Instant Expert: Smashing Pumpkins
You’ve seen them at parties, lurking in the corner, waiting to engage in battle disguised as conversation. They’re indie rock know-it-alls, and no matter what band or musician you mention, they’ve got an opinion — strong and almost certainly negative — ready to ram down your throat. With Instant Expert, we offer preparation for these very situations. Each Thursday, in advance of your weekend carousing, we pick an artist and provide a quickie career overview, highlighting both prevailing critical opinions and the inevitable contrarian counterarguments. Even if you’re completely unfamiliar with the music, you’ll be able to bluff your way through and defend your indie cred. This week: the Smashing Pumpkins.
The Smashing Pumpkins formed in Chicago at the tail end of the 1980s, fusing modern-rock adventurism with classic-rock muscle. Unlike so many of his alt-rock peers, frontman Billy Corgan embraced the guitar wankery favored by 1970s dinosaurs. The original quartet began disintegrating after its third album, 1995's 'Mellon Collie and the Infinite Sadness,' the Pumpkins' only No. 1. Since then, Corgan has resurrected the group with revolving-door musicians for a series of records -- including 2012's 'Oceania' -- with varying results.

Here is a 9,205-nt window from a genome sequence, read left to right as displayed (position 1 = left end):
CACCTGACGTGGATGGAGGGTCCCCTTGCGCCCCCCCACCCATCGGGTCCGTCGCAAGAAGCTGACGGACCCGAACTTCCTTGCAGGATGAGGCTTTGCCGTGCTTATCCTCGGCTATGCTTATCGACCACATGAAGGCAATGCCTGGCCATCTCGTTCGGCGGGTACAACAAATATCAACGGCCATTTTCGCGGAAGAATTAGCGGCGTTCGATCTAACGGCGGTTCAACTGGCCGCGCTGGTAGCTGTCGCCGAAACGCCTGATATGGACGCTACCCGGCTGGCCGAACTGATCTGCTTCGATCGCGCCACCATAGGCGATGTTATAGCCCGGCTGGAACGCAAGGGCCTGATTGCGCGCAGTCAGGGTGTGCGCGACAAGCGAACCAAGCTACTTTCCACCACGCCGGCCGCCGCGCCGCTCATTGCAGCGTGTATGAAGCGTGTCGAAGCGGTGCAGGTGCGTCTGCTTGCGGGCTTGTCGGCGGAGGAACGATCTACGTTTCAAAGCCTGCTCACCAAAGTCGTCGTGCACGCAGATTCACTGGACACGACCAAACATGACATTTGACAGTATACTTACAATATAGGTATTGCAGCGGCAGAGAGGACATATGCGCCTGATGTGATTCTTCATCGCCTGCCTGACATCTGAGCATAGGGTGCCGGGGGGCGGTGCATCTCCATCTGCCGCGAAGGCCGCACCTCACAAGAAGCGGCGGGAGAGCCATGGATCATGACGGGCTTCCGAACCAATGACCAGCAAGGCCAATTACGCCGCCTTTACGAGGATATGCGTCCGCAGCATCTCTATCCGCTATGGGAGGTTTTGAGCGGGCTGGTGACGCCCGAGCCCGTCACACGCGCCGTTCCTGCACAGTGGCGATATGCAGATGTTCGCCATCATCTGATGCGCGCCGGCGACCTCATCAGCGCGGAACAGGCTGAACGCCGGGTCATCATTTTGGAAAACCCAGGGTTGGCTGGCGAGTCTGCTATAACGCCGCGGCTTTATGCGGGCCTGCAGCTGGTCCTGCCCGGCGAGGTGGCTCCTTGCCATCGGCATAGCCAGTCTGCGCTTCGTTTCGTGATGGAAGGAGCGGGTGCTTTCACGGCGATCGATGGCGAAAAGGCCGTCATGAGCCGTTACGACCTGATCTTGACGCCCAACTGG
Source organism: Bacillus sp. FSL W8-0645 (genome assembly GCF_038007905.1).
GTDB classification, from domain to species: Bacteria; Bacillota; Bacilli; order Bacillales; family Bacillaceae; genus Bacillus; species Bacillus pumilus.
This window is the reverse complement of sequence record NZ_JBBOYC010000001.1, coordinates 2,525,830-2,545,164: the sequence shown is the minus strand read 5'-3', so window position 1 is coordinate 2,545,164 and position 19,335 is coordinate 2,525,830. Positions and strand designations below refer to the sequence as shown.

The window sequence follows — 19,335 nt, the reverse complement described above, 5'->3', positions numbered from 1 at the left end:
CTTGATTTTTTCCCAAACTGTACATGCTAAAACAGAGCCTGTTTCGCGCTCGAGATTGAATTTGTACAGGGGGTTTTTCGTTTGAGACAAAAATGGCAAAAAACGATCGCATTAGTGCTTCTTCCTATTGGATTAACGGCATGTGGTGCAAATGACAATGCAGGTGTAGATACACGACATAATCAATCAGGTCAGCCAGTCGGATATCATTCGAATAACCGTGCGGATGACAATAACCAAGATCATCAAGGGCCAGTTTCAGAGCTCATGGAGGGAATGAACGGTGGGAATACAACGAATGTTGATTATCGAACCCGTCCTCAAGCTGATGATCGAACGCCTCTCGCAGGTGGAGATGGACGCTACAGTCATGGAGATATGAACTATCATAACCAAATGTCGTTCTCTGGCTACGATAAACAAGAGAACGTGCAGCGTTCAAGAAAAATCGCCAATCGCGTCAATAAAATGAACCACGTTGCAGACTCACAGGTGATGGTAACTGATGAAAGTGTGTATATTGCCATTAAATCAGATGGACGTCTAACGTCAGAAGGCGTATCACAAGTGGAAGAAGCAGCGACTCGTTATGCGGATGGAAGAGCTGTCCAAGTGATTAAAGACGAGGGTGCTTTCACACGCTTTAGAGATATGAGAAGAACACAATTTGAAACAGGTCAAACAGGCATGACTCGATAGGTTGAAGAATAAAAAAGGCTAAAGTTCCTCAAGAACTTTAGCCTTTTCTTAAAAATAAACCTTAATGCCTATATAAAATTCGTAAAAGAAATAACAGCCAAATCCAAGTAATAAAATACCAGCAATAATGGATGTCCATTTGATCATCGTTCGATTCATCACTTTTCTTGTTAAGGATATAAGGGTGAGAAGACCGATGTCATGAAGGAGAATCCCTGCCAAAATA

It all came together for the Smashing Pumpkins on their second album, 1993's terrific 'Siamese Dream.' From the opening 'Cherub Rock' and 'Today''s hazy dreamscapes to the delicate 'Disarm' and 'Soma''s guitar pyrotechnics, Corgan never crafted a better set of songs.
The 1991 debut album 'Gish' is filled with goop-free guitar workouts that would later be compromised by things like melody and discipline. You want to hear the Smashing Pumpkins at their untethered best? Listen to the six-and-a-half-minute 'Rhinoceros.'
The Pumpkins' sprawling 1995 double-CD opus 'Mellon Collie and the Infinite Sadness' shoots for the stars and blows your mind along the way. Corgan's last hurrah.
Who needs the Smashing Pumpkins when you got Silversun Pickups?